Quote: Radcliffe-Brown on anthropology as a science

A. R. Radcliffe-Brown, in Structure and Function in Primitive Society, on the role of social anthropology as a science. Radcliffe-Brown has been considered as one of the most prominent exponents of functionalism in anthropological theory. Immediately before this passage, he disclaims being a follower of a “Functional School of Social Anthropology”:

There is no place in natural science for schools in this sense, and I regard social anthropology as a branch of natural science. Each scientist starts from the work of his predecessors, finds problems which he believes to be significant, and by observation and reasoning endeavours to make some contribution to a growing body of theory. Co-operation amongst scientists results from the fact that they are working on the same or related problems. Such co-operation does not result in the formation of schools, in the sense in which there are eudoxies in science. Nothing is more pernicious in science than attempts to establish adherence to doctrines. All that a teacher can do is to assist the student in learning to understand and use the scientific method. It is not his business to make disciples.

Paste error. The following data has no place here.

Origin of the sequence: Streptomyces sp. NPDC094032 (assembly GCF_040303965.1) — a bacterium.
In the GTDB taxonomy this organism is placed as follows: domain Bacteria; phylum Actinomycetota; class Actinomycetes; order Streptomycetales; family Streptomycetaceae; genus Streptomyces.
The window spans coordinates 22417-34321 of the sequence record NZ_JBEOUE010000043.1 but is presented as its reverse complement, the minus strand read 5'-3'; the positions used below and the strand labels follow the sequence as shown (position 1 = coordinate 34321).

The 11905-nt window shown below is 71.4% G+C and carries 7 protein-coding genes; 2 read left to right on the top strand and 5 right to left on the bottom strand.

I conceive of social anthropology as the theoretical natural science of human society, that is, the investigation of social phenomena by methods essentially similar to those used in the physical and biological sciences. I am quite willing to call the subject comparative sociology, if anyone so wishes. It is the subject itself, and not the name, that is important. As you know, there are some ethnologists or anthropologists who hold that it is not possible, or at least not profitable, to apply to social phenomena the theoretical methods of natural science. For these persons social anthropology, as I have defined it, is something that does not, and never will, exist. For them, of course, my remarks will have no meaning, or at least not the meaning I intend them to have.